P.S. As before, the question might reasonably arise: why do I continue to post on this topic? For an answer to this question, I refer you to the last part of this earlier post, the part entitled, “A couple more things (for now).”

P.P.S. Some of the commenters pick up on Baytch’s numbers from the Harvard Crimson. As Baytch discusses, these numbers are consistent with her argument; they are not the basis for her argument. In fact, when putting together this post, I was not sure whether to include that particular sentence in her summary, because I was worried that people would, on a quick read, think that this bit was central to her argument. But then I thought, numbers are good, and people can read the whole thing to get all the details. In any case, for those of you who don’t read the whole thing, Batch’s main effort is to use a consistent approach to counting Jewish names so as to get coherent numerators and denominators when computing ratios.

48 thoughts on “Ivy Jew update

  1. The Harvard Crimson, which found that students who identified as Jewish reported a mean SAT score of 2289, 56 points higher than the average SAT score of white respondents

    I find the wide reliance on self reported metrics in social science studies a bit uncomfortable.

    Perhaps for religion there’s no other choice, but especially if you pair such questions couldn’t your conclusions be convoluted by too many other differential traits like caution, memory, modesty, prevarication etc.

        • To be clear, The Crimson’s SAT score data are not my primary argument. It’s an easily stated fact that supports my conclusion that there is no evidence that Harvard discriminates in favor of Jewish students, as asserted by Unz. I came to this conclusion long before I obtained the SAT score data from The Crimson, and most of my critique focuses on the following arguments:
          1. Performing Weyl Analysis (the distinctive Jewish name-scaling methodology to estimate Jewish population size) on the current (and publicly available) Harvard directory yields the estimate that 5-6% of Harvard undergrads are Jewish, which is even lower than Unz’s estimate of the % of Jewish National Merit semifinalists using Weyl Analysis (6-7%).

          2. Unz concluded that Harvard discriminates in favor of Jewish students by comparing Hillel’s Jewish enrollment figure of 25% to his finding that 6-7% of National Merit semifinalists are Jewish. However, I calculated that the correlation between a state’s National Merit qualifying score and its % of non-Jewish whites is negative, while the correlation between a state’s National Merit qualifying score and its % of Jews is positive (which is also the case for Asians). Due to this inherent bias in the National Merit data, the set of all National Merit semifinalists is a flawed proxy for the set of qualified Harvard applicants that over-predicts the “expected” percentage of qualified non-Jewish white Harvard applicants and under-predicts the “expected” percentage of qualified Asian and Jewish Harvard applicants.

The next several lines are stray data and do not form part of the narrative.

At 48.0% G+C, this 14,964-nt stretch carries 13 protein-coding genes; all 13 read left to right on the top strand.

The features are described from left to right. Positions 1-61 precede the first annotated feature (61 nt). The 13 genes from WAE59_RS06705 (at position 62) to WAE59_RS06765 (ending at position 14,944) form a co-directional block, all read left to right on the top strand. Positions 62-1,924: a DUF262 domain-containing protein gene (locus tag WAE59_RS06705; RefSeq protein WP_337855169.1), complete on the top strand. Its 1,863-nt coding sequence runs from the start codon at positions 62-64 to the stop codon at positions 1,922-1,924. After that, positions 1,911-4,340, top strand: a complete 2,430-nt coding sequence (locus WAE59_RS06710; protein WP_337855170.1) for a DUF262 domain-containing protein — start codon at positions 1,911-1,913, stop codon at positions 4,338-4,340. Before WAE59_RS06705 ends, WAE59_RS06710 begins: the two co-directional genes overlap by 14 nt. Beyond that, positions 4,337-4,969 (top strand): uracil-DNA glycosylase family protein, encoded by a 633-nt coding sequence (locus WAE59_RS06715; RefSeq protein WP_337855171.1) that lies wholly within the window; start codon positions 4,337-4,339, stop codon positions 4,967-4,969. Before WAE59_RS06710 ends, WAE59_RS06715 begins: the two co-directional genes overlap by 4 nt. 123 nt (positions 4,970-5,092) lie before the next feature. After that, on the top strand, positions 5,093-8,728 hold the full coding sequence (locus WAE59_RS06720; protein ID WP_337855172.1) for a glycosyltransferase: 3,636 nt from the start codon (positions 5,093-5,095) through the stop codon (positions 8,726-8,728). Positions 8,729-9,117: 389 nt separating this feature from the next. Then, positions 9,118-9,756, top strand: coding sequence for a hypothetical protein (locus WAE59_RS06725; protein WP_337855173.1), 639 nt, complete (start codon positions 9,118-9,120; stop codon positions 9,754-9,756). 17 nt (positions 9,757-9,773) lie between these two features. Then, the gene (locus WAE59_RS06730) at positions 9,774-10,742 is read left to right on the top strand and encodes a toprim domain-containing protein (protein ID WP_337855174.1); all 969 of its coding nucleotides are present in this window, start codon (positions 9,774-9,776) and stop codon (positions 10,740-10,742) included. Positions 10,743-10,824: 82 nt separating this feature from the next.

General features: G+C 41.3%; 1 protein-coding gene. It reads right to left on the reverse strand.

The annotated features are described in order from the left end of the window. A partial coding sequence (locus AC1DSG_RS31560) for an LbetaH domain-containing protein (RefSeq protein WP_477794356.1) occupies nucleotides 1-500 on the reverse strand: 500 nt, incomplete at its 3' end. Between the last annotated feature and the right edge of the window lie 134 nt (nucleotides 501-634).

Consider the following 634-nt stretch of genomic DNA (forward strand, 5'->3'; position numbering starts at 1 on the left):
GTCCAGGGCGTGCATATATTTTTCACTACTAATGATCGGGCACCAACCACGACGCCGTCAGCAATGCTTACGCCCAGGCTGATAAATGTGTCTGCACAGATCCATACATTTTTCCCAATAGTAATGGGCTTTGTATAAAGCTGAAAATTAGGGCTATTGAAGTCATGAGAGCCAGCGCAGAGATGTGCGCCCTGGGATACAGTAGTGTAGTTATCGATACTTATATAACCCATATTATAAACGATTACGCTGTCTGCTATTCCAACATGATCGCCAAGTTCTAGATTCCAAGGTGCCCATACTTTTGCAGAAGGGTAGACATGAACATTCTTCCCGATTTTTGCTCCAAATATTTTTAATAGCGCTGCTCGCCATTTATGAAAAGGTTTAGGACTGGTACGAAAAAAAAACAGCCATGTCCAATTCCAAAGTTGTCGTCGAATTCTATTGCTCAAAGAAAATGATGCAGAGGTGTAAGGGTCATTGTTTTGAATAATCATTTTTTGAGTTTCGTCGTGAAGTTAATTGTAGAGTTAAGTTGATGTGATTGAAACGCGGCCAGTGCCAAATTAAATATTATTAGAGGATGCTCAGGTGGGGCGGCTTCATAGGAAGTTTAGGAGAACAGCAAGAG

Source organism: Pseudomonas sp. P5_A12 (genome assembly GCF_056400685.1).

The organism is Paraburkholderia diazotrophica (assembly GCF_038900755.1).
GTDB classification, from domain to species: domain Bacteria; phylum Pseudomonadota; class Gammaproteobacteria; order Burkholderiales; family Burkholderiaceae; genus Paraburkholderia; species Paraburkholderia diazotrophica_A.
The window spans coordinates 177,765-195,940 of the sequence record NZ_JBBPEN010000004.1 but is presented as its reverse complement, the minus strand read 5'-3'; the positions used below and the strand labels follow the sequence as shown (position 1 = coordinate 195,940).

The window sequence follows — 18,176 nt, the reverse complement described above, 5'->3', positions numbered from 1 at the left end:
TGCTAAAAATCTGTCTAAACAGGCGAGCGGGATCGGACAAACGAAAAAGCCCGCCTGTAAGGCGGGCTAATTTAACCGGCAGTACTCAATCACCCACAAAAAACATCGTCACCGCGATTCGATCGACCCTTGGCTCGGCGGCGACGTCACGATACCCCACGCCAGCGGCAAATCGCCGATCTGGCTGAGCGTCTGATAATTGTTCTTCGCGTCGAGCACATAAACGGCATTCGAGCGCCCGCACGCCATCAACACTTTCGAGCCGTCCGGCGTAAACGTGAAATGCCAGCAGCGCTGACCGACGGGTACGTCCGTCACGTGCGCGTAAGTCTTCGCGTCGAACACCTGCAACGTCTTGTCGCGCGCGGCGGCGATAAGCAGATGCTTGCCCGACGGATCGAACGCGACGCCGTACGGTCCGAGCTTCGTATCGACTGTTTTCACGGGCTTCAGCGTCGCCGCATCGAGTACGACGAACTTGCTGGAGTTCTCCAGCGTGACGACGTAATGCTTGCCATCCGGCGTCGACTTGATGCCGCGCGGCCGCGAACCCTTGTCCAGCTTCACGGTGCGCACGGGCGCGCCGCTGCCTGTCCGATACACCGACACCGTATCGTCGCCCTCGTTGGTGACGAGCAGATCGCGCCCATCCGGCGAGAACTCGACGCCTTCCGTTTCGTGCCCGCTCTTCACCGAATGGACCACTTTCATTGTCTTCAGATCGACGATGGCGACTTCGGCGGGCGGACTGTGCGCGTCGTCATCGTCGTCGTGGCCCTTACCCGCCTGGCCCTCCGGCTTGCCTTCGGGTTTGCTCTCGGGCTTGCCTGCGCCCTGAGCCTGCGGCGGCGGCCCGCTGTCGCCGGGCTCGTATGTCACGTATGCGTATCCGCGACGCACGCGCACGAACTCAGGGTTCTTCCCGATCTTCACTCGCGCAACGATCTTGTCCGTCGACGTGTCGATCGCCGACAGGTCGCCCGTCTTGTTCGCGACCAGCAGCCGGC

• Is the estimate of Jewish population size from the Weyl Analysis the estimate of the ENTIRE Jewish population size, or just the size of those who have the distinctive names? (And in either case, is the estimate counting someone of partial Jewish heritage as Jewish?)

            If the estimate you’re using is of the entire Jewish population size in a given group, then isn’t finding only 5-6% of Harvard students to be Jewish itself quite remarkable? Isn’t it a major dropoff from previous decades? (Apparently, the Jewish quota in 1926 at Harvard was 15%, and the percentage must have risen when the quota was lifted.) If these data don’t support the idea that Harvard has been biased, they would seem to support the larger point that there’s been a major decline in Jewish achievement at the student level, especially when combined with the comparable performance on the National Merit semifinalist level — which, I at least assume, is distinctly lower than in the past.

            What’s the situation here?

            • Highly:

              As far as I can tell, the Weyl ratio is not calibrated, at least not to the current U.S. population. So I don’t think you can take that 5-6% as an absolute estimate; it can really only be used to compare numerators and denominators.

              In any case, yes, I think there is widespread agreement that the proportion of high achievers in high school who are Jewish has declined in recent decades: two factors are that Jews are a lower proportion of the U.S. population than they used to be, and that there is a lot of competition from Asian-Americans. This came up in some of our previous blog discussions, where for example Unz was claiming a drop of over a factor of 17 in Jewish percentage of math Olympiad students, when the data showed a drop of a factor of 2 or 2 1/2.

            • Weyl Analysis yields an estimate of the number of Jews in a [large] data set based on the frequency with which specific distinctive Jewish names (like Cohen and Goldberg) appear. I discuss this in great detail here and here.

              It is evident that Weyl Analysis produces underestimates. According to The Harvard Crimson‘s Class of 2017 Freshman Survey, 9.5% of Harvard freshmen identify their religious affiliation as Jewish. Further discussion here: